In Plumb Beach, however, the berm held, blocking the storm surge and largely protecting the Belt Parkway, along with the people directly behind it. For Orff, the performance of the nature-based infrastructure during Sandy was revelatory. It suggested that a scaled-up version of Oyster-Tecture could be immediately useful—not for provoking discussion but for preserving communities along the coast.
As vulnerable as New York was, Orff knew that other population centers were still more so. Back in 2010, after the BP spill dumped nearly five million barrels of oil into the Gulf of Mexico and its neighboring waterways and wetlands, Orff made her first visit to the Lower Mississippi Valley, the nation’s largest floodplain, to begin a collaborative project with the photographer Richard Misrach. (It turned into the book “Petrochemical America.”) She wanted to see the Mississippi Flyway, where nearly half of North America’s waterfowl and sixty per cent of U.S. bird species migrate or winter, and where scores of fish and shellfish species make their home. Orff immediately took to the region, and SCAPE now runs a busy office in New Orleans. The entire city sits on one of Orff’s “edges”—a site of extraordinary natural peril and promise.
On a hot, humid morning in late spring, I joined Orff and her collaborator David Muth, who directs the National Wildlife Federation’s Gulf Program, on a skiff at the Pointe à la Hache Boat Harbor, elevation seven feet. We were about an hour’s drive south of New Orleans. Our captain, Richie Blink, grew up shrimping on the bayous of the Mississippi River Delta; he now represents his district in the parish government, runs an ecotourism business, and, in his spare time, plants as many bald-cypress and willow trees as he can. “I’ve done about twenty-five thousand so far,” he told me. “But we’re gonna need a whole lot more.”
Trees, as Blink sees it, are essential green infrastructure for shoring up one of the world’s most fragile landscapes—what locals call the Bird’s Foot. It’s a strip of small islands, narrow canals, and murky wetlands that juts out from the mouth of the Mississippi River and extends Louisiana into the ocean; from above, the spindly stretches of land look like a young root system or, indeed, the delicate footprint of a bird. In recent decades, the foot has been retracting, with land disappearing into the sea at the staggering pace of a football field’s worth every hundred minutes. If current trends continue, the remaining four-thousand-square-mile coastal area will become open water in about fifty years, leaving New Orleans and the towns around it even more vulnerable to catastrophic flooding. The land loss is not just a matter of rising sea levels; it’s also driven by the way we’ve pumped water, oil, and gas from the ground, causing the terrain to sink, and by the way we’ve lined the banks of the Mississippi River with hard, flat construction material—including more than two thousand miles of federal levees. Because these levees confine the flow of the river, they increase its speed; instead of depositing sediment in marshlands along the way, the current sends it past the delta and its historic floodplain, into the Gulf of Mexico.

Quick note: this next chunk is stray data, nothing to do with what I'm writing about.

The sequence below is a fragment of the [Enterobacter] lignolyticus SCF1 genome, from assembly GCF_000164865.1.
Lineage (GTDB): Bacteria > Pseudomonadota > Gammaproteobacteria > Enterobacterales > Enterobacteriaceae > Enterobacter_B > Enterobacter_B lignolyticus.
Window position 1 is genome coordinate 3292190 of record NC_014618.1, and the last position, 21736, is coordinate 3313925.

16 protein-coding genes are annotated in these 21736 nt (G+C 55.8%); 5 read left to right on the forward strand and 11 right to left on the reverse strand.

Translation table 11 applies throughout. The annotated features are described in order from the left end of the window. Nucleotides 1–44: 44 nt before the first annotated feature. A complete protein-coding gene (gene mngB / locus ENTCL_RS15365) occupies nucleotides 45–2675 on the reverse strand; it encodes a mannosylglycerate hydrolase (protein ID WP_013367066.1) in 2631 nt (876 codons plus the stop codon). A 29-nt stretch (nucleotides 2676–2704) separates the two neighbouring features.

Today, though, Orff had been brought out on the water by a positive development. A few years earlier, new crevasses had formed in the riverbanks that hold the Mississippi River in place, and began slowing the flow of sediment out to sea. The backwaters were filling up with soil again. Gradually, but wondrously, new land was forming.
Although those crevasses were accidental, they also provided proof of principle. This year, Muth and Orff have lent their support to the Mid-Barataria Sediment Diversion, a $1.5-billion plan to tear open a great hole in the levee that lines the Mississippi River in lower Plaquemines Parish, sending some seventy-five thousand cubic feet of water and sediment per second into the West Bank wetlands.
“It’s the best chance we have to restore and protect the coast before it drowns forever,” Muth told me. “We have funding for it, from the BP settlement, and about seventy per cent of the state supports it.”
The main holdout is the fishing industry, for which brackish seawater breeds abundance, while the arrival of fresh river water is hostile to most shrimp and other valuable saltwater harvests. The proposal, scheduled for permitting next April, includes more than three hundred million dollars to compensate communities that suffer losses from the diversion.
“I understand why some people are worried about changes,” Orff said. “But change is coming no matter what happens, and this is the way we can help.”
Blink, whose round, youthful face was protected by a fraying baseball cap, steered the small, seafoam-green boat through a maze of tree-lined channels and canals. Every few minutes, Muth spotted a bird (“painted bunting!” “prothonotary warbler!” “roseate spoonbill!”), an alligator, feral cows, or, on one occasion, a pair of goats. Blink pulled the skiff up along a patch of earth that had surfaced recently, formed by sediment that would formerly have been swept out to sea. It was already thick with vegetation.
“Baby land!” Orff exclaimed, reaching her hand out to touch it from the bow.